History of Denmark between 1700 BC - 501 BC
The Bronze Age in Denmark covers the period 1700 - 500 BC. At the transition from the Neolithic period to the Bronze Age new connections were established between north and south. The new metal of bronze, which replaced stone and flint, was imported to Denmark from foreign areas of Europe. Weapons, tools and jewellery were now made of bronze and gold - metals which had to be obtained via the European connections.
Several burial mounds were built in the Early Bronze Age. In the burial mounds the elite of the time were buried, dressed in clothes woven from wool and with fine gifts of bronze. You can zoom in on the Egtved Girl and the man from Muldbjerg, who lie in their oak coffins, or read about the family from Borum Eshøj.
The domesticated horse was introduced to Denmark in the Bronze Age. Together with the sun and the ship it became a central element in the religion of the Bronze Age.
Reference: National Museum of Denmark
German crusaders known as the Livonian Brothers of the Sword began construction of the Cēsis castle (Wenden) near the hill fort in 1209. When the castle was enlarged and fortified, it served as the residence for the Order's Master from 1237 till 1561, with periodic interruptions. Its ruins are some of the most majestic castle ruins in the Baltic states. Once the most important castle of the Livonian Order, it was the official residence for the masters of the order.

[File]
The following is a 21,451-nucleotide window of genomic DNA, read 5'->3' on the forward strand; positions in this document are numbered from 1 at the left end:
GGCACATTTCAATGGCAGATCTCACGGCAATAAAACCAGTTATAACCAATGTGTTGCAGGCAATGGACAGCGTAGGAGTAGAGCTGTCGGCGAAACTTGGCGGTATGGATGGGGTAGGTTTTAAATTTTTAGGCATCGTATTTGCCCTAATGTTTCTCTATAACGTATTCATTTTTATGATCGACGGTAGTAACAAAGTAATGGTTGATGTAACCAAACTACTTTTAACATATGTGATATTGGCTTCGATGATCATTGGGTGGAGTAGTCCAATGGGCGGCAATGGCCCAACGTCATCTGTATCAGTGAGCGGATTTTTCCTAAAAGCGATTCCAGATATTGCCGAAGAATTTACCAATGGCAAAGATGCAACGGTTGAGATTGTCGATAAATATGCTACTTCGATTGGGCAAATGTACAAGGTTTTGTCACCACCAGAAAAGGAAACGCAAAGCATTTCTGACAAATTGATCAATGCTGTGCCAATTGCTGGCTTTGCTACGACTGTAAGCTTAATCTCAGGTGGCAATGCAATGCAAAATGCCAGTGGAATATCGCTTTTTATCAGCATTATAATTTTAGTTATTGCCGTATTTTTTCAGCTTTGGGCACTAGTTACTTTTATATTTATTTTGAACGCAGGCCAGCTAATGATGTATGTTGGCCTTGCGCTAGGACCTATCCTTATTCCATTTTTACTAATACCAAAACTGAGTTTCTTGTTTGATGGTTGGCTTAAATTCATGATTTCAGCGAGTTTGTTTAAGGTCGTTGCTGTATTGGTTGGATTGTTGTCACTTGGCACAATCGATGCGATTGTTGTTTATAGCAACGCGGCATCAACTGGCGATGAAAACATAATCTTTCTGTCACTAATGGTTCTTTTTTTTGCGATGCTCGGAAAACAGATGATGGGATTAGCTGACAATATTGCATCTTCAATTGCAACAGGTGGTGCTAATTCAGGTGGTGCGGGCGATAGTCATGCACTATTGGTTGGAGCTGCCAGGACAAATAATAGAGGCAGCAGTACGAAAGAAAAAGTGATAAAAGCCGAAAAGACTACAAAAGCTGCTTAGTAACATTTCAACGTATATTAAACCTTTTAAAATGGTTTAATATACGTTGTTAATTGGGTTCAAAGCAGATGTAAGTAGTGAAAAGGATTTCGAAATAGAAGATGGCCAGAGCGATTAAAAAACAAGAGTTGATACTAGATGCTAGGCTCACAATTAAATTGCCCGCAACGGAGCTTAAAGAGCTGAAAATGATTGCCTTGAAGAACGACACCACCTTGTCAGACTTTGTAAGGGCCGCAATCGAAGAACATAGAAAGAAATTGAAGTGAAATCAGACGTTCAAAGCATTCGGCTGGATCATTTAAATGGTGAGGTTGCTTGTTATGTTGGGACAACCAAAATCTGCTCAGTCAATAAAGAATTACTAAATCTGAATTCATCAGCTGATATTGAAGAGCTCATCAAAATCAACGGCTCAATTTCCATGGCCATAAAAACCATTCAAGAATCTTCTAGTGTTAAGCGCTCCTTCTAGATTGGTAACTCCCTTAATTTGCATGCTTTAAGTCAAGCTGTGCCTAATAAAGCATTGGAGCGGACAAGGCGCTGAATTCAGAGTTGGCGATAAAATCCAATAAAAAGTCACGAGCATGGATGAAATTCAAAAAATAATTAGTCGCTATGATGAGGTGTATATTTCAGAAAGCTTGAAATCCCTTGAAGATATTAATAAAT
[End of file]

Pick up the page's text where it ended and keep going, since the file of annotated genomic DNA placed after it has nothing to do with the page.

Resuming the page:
In 1577, during the Livonian War, the garrison destroyed the castle to prevent it from falling into the control of Ivan the Terrible, who was decisively defeated in the Battle of Wenden (1578).
In 1598 it was incorporated into the Polish-Lithuanian Commonwealth and Wenden Voivodship was created here. In 1620 Wenden was conquered by Sweden. It was rebuilt afterwards, but was destroyed again in 1703 during the Great Northern War by the Russian army and left in a ruined state. Already from the end of the 16th century, the premises of the Order's castle were adjusted to the requirements of the Cēsis Castle estate. When in 1777 the Cēsis Castle estate was obtained by Count Carl Sievers, he had his new residence house built on the site of the eastern block of the castle, joining its end wall with the fortification tower.
Since 1949, the Cēsis History Museum has been located in this New Castle of the Cēsis Castle estate. The front yard of the New Castle is enclosed by a granary and a stable-coach house, which now houses the Exhibition Hall of the Museum. Beside the granary there is the oldest brewery in Latvia, Cēsu alus darītava, which was built in 1878 during the later Count Sievers' time, but its origins date back to the period of the Livonian Order. Further on, the Cēsis Castle park is situated, which was laid out in 1812. The park has the romantic characteristic of that time, with its winding footpaths, exotic plants, and the waters of the pond reflecting the castle's ruins. Nowadays also one of the towers is open for tourists.